Lyons, Nebraska Storefront Theater Honored with Public Art Network Year in Review Award - Americans For The Arts recognizes 2015 Outstanding Public Arts Projects

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John Crabtree,, (402) 687-2103 ext. 1010

WASHINGTON, DC, June 17, 2016 - The Storefront Theater located in Lyons, NE (population 851), a project of the Center for Rural Affairs has been selected and recognized as part of the Americans for the Arts 2016 Public Art Network (PAN) Year in Review program, the only national program that specifically recognizes the most compelling public art. The works were chosen from 260 entries across the country and recognized today at Americans for the Arts’ 2016 Annual Convention in Boston.

The Lyons Storefront Theater, one of 38 outstanding public art projects honored today, is a site-specific community artwork developed by the Center for Rural Affairs and artist Matthew Mazzotta from the stories of Lyon’s residents, and built by Lyons’s skilled craftspeople and community volunteers during the summer and fall of 2015.
The Storefront Theater is an outdoor movie theater that uses a formerly empty storefront on Main Street as its site. What looks like an ordinary storefront facade, actually opens up and folds down over the sidewalk onto Main Street. The front of the building has been modified with two hydraulic pump arms so that the awning and false front of the building are one unit and can fold down over the sidewalk with the push of a button.  Cushioned bleacher seats (seating up to 80 people) pull out from inside the structure for people to sit and watch a performance or a movie on the other side of the street, making Main Street into an outdoor Storefront Theater.
"Too often we think that you have to go to the big city to get your arts and culture fix. This project is about demonstrating that we can and do have interesting arts and cultural infrastructure in small towns,” said Center for Rural Affairs Executive Director Brian Depew. “If we can do this in Lyons, Nebraska, it can be done anywhere.”
The idea was born from the communities’ interest in revitalizing the downtown core of this 850-person town. Both the seats and the screen can retract and disappear when not in use giving the impression that there is nothing unusual about the space, with only the word of mouth accounts to keep people interested.
Storefront Theater is part of the Byway of Art project, a network of four community-specific artworks in northeastern Nebraska. The regional project is a collaborative effort between the communities of Decatur, Lyons, Macy, and Oakland, and the Center for Rural Affairs, and is made possible with funding from ArtPlace America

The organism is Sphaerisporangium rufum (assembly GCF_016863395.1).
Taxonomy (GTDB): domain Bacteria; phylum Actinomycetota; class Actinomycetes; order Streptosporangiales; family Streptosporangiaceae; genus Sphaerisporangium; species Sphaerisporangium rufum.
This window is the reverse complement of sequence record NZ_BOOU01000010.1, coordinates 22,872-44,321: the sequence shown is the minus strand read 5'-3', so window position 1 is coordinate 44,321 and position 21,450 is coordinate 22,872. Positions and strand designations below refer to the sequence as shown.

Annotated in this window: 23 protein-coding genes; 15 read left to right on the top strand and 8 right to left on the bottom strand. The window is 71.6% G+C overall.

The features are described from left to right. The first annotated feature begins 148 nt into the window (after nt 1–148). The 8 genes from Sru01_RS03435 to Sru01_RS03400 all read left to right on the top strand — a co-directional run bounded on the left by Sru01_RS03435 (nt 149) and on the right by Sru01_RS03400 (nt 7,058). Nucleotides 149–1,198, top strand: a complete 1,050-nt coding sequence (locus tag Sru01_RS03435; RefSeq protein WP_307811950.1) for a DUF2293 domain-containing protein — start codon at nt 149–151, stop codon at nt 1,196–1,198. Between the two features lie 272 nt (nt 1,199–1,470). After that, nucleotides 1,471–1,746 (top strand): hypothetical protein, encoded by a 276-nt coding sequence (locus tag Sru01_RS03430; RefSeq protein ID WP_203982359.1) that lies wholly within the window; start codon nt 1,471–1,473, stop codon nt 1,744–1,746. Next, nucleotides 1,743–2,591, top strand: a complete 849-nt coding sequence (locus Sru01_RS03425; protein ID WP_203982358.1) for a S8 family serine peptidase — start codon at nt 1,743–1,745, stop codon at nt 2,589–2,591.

“These Public Art Network Year in Review selections illustrate that public art has the power to enhance our lives on a scale that little else can. Whether subtly beautiful or vibrantly jolting, a public artwork has the singular ability to make citizens going about everyday business stop, think, and through the power of art appreciate a moment, no matter how brief,” said Robert L. Lynch, president and CEO of Americans for the Arts. “I congratulate the artists and commissioning groups for these community treasures, and I look forward to honoring more great works in the years to come.”
Interest in Lyons and in surrounding communities, in utilizing the theater is growing. During the summer of 2016 the theater will feature a play, at least one music concert, and video game nights as well as films and documentaries. This past fall local filmmaker Bill Hedges used the theater to debut his film "Decades," a documentary about the history of Lyons since the 1860’s. The film featured re-enactments of different events and time periods and was shot in Lyons last summer.
For photos of the Lyons Storefront Theater visit:
In addition to the exciting news of being recognized by the Americans for the Arts, the Center for Rural Affairs was recently contacted by an international, award winning filmmaker who plans to come to Lyons in August 2016 to do a short documentary on the project. This is a great opportunity to showcase not only the theater, but the community of Lyons as well.
The 2016 PAN Year in Review jurors were Lucas Antony Cowan, Public Art Curator of the Rose Fitzgerald Kennedy Greenway Conservancy in Boston; Constance Y. White, Lead Creative of SLDcreative in Dallas, Texas; and Franka Diehnelt, Co-owner of merge conceptual design in Santa Monica, California.
The 38 public art works selected for the PAN Year in Review can be seen on this page. The presentation, which includes photos and descriptions of these works, are available for purchase through the Americans for the Arts store.

The Public Art Network (PAN), a program of Americans for the Arts, is designed to provide services to the diverse field of public art and to develop strategies and tools to improve communities through public art. The network’s constituents are public art professionals, visual artists, design professionals, and communities and organizations planning public art projects and programs.

Americans for the Arts is the leading nonprofit organization for advancing the arts and arts education in America. With offices in Washington, D.C., and New York City, it has a record of more than 50 years of service. Americans for the Arts is dedicated to representing and serving local communities and creating opportunities for every American to participate in and appreciate all forms of the arts. Additional information is available at

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